One of the most essential traits of a well-oiled commercial cleaning business is a high-quality team of employees. However, according to a recent survey from Procter & Gamble Professional, keeping these employees on-board was listed as one of the most significant struggles experienced by cleaning supervisors:
1. Quality of work (55%)
2. Lack of interest, motivation or dedication (45%)
3. Employee turnover (34%)
Janitorial Employee Retention: A Pricey Problem
Jim Peduto, from the American Institute for Cleaning Services (AICS), says, “Turnover is systematically high within all service industries, commercial cleaning in particular. If you look at surveys of what’s important to people in the cleaning industry, turnover is always in the top five.”
So, how can you improve your janitorial employee retention?
Provide Quality (and Ongoing!) Training
Sharon Cowan is the chairman and president of Cleaning Business Consulting Group. She identifies ‘labor’ as the number ONE cost for most contractors across the board, “If a company has to train new people, it can really drive labor costs up—and the ROI when those employees leave quickly is zero.”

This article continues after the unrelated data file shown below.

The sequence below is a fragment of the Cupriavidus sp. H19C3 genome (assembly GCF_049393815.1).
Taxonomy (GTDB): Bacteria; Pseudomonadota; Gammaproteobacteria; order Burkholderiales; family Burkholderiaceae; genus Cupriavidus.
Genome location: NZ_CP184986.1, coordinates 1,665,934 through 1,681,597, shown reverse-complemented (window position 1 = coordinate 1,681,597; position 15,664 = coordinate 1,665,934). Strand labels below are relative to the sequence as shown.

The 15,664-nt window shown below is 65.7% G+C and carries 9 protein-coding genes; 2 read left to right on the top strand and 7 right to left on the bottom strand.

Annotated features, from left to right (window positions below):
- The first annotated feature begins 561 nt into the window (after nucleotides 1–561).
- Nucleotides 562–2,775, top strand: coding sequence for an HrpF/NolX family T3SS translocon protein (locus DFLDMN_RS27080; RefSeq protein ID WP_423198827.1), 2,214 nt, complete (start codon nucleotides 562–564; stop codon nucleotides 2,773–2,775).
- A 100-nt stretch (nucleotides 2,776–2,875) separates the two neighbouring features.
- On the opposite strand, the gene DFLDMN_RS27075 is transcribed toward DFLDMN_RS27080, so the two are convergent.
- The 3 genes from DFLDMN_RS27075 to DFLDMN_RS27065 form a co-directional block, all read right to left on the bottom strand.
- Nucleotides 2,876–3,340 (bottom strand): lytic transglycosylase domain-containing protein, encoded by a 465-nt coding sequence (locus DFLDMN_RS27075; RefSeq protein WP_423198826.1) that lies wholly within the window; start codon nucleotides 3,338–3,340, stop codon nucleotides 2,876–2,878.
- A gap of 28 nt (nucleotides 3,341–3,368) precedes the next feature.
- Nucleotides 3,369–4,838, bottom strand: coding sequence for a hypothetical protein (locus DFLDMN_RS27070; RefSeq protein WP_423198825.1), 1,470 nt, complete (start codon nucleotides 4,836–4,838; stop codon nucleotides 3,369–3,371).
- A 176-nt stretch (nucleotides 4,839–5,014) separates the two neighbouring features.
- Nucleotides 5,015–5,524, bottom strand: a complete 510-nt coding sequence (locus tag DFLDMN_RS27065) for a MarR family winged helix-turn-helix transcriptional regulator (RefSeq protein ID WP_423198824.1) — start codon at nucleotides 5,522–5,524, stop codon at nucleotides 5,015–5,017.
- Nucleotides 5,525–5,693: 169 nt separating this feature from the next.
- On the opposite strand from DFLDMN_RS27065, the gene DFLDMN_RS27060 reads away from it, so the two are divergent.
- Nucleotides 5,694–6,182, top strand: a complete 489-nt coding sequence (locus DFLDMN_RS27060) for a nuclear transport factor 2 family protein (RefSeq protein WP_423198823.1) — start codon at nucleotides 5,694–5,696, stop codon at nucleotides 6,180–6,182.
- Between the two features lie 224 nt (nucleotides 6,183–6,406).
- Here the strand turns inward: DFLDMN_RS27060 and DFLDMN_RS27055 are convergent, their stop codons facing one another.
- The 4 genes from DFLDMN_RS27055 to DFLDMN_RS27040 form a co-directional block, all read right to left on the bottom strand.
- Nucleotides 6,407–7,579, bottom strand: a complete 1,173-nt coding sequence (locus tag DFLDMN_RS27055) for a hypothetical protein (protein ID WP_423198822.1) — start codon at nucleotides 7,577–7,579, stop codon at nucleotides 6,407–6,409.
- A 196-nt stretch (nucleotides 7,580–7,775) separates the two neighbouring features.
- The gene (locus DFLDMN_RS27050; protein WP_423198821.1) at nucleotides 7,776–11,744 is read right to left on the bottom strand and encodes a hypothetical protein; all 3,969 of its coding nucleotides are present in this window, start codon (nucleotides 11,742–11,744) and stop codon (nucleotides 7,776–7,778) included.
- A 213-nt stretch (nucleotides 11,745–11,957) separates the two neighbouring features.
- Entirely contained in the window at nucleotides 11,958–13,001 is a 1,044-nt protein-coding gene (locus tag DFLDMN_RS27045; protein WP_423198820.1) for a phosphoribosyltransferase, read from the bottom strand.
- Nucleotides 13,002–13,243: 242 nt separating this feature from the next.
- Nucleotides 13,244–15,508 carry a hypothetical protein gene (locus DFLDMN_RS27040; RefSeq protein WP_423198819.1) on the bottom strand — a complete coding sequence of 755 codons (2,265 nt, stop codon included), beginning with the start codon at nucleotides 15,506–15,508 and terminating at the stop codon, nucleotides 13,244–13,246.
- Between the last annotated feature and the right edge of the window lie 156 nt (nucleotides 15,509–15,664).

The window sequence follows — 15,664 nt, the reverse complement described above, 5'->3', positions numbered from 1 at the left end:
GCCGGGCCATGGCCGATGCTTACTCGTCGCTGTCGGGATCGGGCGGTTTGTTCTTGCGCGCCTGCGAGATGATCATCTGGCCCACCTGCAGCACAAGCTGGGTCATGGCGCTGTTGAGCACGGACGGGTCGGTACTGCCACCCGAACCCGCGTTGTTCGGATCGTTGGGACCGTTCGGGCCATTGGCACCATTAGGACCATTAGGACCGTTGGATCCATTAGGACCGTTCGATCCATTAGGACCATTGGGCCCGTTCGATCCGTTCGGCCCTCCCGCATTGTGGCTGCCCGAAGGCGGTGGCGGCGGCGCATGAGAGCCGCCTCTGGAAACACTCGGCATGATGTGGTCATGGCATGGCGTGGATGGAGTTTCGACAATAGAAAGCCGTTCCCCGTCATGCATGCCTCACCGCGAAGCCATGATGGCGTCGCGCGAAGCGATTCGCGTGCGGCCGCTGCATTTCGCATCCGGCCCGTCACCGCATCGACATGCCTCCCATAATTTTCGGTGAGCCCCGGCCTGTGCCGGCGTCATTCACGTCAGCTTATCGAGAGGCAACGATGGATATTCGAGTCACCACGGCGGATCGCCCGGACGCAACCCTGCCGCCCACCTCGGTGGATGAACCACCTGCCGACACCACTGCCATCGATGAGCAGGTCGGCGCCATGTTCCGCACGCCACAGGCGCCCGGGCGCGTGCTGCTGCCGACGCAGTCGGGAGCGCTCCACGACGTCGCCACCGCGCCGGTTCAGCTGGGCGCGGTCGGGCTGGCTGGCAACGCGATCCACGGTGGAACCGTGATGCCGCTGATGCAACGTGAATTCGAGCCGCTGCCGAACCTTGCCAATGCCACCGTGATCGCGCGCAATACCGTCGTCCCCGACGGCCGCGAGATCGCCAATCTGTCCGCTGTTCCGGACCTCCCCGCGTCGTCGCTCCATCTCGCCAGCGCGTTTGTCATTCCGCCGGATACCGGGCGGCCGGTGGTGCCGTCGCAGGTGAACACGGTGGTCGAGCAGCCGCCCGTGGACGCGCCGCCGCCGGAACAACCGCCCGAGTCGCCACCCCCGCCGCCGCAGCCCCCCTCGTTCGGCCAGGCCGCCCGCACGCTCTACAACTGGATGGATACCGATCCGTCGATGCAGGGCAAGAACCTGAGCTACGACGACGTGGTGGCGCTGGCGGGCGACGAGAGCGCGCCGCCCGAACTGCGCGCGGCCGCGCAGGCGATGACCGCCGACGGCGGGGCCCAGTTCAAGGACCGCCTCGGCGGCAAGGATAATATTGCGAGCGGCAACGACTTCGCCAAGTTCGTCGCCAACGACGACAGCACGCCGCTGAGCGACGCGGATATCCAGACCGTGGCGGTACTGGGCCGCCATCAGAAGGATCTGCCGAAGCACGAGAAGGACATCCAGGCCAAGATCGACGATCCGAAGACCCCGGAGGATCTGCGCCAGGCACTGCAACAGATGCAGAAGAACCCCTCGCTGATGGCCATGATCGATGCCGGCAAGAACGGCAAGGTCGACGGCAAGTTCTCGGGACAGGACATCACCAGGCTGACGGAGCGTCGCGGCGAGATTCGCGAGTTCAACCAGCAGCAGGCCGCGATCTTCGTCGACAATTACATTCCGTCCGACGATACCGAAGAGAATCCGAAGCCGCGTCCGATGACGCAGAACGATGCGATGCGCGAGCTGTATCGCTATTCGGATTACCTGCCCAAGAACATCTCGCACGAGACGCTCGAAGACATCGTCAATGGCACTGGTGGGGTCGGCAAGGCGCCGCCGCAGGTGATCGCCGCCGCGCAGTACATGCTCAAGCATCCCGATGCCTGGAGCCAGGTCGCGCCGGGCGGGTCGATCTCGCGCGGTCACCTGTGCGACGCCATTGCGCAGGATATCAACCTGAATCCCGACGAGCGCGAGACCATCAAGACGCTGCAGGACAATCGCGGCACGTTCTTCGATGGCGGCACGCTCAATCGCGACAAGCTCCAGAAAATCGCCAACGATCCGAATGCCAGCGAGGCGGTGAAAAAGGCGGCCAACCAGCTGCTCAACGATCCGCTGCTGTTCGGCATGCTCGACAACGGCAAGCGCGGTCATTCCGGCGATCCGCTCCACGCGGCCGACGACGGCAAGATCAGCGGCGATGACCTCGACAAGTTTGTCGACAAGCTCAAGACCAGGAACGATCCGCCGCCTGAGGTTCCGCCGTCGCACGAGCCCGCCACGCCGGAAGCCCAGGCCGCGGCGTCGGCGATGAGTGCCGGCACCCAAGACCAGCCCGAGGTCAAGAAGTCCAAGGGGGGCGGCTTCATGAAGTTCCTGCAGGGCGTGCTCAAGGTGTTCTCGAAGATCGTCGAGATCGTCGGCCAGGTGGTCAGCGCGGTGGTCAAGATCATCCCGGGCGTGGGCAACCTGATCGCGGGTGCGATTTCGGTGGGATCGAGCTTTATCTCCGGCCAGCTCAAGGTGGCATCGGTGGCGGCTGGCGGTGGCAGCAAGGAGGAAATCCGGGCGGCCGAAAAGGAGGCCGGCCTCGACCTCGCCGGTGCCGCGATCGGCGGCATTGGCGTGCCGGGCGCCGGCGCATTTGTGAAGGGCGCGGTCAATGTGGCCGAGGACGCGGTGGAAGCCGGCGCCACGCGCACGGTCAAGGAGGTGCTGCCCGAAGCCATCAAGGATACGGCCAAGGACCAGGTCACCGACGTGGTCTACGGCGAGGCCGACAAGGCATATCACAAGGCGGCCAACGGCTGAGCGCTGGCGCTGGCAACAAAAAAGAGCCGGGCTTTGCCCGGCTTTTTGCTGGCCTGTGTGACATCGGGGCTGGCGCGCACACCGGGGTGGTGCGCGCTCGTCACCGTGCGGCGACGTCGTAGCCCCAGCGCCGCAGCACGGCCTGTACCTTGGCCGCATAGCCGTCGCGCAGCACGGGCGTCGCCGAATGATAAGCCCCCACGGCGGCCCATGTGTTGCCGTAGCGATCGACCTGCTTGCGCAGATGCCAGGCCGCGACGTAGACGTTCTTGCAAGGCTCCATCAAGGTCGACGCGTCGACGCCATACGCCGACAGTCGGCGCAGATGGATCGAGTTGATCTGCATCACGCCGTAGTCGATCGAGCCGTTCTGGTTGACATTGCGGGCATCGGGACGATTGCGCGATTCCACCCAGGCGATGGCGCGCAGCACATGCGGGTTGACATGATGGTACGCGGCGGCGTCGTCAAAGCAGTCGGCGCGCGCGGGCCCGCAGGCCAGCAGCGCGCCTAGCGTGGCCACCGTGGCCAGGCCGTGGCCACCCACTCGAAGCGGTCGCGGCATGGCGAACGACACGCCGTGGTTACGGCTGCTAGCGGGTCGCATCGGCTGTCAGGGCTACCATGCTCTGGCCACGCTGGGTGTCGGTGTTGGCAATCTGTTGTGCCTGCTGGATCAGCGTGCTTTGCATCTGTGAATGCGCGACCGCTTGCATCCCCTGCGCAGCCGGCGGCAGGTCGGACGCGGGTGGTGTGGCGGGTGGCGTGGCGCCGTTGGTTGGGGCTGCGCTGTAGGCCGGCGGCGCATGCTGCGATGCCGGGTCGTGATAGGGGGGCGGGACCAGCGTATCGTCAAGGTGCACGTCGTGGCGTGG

However, this isn’t to say you shouldn’t seriously invest in properly training your employees. In fact, in order to improve your janitorial employee retention rate, providing adequate training is actually one of the best investments you can make!
Management gurus, Ferdinand Fournies (Why Employees Don’t Do What They’re Supposed to Do and What to Do About It), Marcus Buckingham and Curt Coffman (First Break All the Rules), all stress the fact that a satisfied employee (read: one who is far less likely to jump ship!) knows exactly what is expected from him or her at work every day.
The responsibility of ensuring that this happens lands squarely in your lap. You must be very intentional about communicating goals, identifying roles, and explaining responsibilities to each of your employees so that they feel secure, confident, included and invested. It can be a challenge to remember what trainings have been completed and what benchmarks have been reached by each employee. Consider incorporating the Janitorial Manager software into your operations so that you can keep a constant eye on each employee’s progress and performance.